The sushi at Natori is pristine in its freshness, and cheap, too.
Abby S. asks: I’m hoping you can help me. I’m taking my niece out for a birthday lunch Friday; she’s turning 14 and requested sushi. I need a place that’s nice but not overwhelmingly so (she’s a fairly sophisticated eater, but lives in the suburbs). Her birthday tends to get overshadowed, so I’d like lunch to be a sort of special affair. I was thinking something along the lines of Blue Ribbon, but it’s a bit out of my price range. A tall order, probably, but any recommendations? Thanks for taking the time to read this.
Dear Abby: Accustoming a curious adolescent to expensive sushi is a mistake, since no other sushi will taste good after that, and a penchant for the high-priced stuff becomes such a drain on the pocketbook, she’d have to take two jobs just to eat it occasionally.
So, while keeping the quality mid-range (it’s also important to discourage kids from eating sushi at salad bars, unless it’s cucumber tekkamaki or California rolls), what’s wanted is a good-quality place with a little flash and theatricality. Given the age of your daughter, I’d suggest an East Village spot.
On the higher end, there’s Hasaki (210 East 9th Street, 212-473-3327), a walk-down place with some of the best sushi in the city, where you can get a deal on an omakase (sushi chef’s market combos) anywhere from $30 to $60, and it comes with with soup or a salad and green tea.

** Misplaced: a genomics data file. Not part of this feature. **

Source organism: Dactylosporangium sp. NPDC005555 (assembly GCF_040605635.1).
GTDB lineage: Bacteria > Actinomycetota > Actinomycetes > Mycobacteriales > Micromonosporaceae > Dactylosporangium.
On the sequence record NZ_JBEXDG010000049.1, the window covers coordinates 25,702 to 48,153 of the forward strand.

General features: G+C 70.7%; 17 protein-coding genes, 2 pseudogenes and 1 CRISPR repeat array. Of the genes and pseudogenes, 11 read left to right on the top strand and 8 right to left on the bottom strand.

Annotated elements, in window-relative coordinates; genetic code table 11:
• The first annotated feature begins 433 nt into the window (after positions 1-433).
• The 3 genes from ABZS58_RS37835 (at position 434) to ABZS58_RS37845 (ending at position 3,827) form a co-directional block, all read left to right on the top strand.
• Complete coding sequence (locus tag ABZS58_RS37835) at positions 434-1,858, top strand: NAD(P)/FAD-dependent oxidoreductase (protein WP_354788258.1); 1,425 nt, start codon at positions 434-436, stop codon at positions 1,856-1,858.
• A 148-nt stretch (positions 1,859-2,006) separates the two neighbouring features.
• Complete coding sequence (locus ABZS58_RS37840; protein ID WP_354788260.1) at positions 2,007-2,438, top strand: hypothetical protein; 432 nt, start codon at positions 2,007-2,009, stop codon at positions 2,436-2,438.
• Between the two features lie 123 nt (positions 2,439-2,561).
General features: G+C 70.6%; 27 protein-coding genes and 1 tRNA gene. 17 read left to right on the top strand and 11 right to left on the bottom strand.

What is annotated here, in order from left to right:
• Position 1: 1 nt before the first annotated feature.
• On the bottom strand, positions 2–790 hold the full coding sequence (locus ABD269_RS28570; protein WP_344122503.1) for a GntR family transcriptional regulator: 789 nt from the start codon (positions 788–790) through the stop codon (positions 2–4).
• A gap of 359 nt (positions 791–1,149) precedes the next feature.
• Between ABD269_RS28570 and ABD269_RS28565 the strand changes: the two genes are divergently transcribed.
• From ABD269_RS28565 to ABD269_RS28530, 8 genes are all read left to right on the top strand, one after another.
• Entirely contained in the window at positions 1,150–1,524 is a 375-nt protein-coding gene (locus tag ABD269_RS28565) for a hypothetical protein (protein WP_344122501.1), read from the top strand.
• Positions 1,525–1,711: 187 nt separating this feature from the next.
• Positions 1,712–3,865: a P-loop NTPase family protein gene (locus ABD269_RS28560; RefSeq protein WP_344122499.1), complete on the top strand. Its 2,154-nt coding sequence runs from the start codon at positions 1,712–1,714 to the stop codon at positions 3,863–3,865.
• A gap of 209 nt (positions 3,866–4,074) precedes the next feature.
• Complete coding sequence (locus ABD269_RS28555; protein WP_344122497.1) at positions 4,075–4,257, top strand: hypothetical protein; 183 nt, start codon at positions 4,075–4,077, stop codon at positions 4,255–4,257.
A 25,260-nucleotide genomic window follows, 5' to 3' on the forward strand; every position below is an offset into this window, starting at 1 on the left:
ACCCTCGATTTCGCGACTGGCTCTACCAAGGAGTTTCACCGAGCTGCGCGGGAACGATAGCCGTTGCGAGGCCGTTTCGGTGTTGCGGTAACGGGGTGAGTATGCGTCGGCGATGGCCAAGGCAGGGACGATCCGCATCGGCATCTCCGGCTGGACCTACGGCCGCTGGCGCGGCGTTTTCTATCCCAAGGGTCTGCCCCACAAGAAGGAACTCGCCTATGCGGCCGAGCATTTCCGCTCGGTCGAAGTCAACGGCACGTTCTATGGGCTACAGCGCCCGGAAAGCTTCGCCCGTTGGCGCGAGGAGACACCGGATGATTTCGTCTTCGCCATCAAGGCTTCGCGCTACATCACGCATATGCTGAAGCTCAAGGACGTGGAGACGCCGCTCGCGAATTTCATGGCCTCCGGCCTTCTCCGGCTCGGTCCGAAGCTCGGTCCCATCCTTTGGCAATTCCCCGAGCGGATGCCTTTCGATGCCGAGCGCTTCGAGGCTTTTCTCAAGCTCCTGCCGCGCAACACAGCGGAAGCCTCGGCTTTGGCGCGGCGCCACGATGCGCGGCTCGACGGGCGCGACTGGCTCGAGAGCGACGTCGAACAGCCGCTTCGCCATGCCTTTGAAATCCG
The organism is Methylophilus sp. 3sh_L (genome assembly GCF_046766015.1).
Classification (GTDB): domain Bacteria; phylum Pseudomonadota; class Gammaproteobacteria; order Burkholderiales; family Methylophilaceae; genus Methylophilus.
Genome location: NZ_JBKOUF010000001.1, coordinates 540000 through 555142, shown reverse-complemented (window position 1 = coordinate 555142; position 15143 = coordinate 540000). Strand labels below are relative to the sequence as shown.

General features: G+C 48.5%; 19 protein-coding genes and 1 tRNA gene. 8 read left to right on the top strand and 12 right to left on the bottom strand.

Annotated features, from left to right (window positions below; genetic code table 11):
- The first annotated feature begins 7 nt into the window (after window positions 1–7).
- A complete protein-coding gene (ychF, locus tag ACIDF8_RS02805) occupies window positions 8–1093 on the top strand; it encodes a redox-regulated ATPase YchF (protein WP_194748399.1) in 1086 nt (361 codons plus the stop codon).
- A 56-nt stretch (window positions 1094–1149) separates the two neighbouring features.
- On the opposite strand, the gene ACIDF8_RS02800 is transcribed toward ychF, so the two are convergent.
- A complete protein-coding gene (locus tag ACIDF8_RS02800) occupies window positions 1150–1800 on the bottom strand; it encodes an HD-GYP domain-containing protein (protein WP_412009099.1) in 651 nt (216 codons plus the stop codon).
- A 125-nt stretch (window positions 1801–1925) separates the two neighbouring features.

On the lower end, you’ve got Natori (58 St. Marks Place, 212-533-7711), a small and almost shabby spot that has lots of East Village flavor. When the sushi arrives, you’ll realize that the rickety decor is something of a pose for Japanese expats who are into the terroir of the historic neighborhood, where Allen Ginsberg and W.H. Auden — along with punks, hippies and Beats — once wandered the streets. Several sushi assortments are available at prices under $20, with one as low as $13!
Good luck, and tell your niece happy birthday for me!
Some friends enjoying the sushi at Hasaki.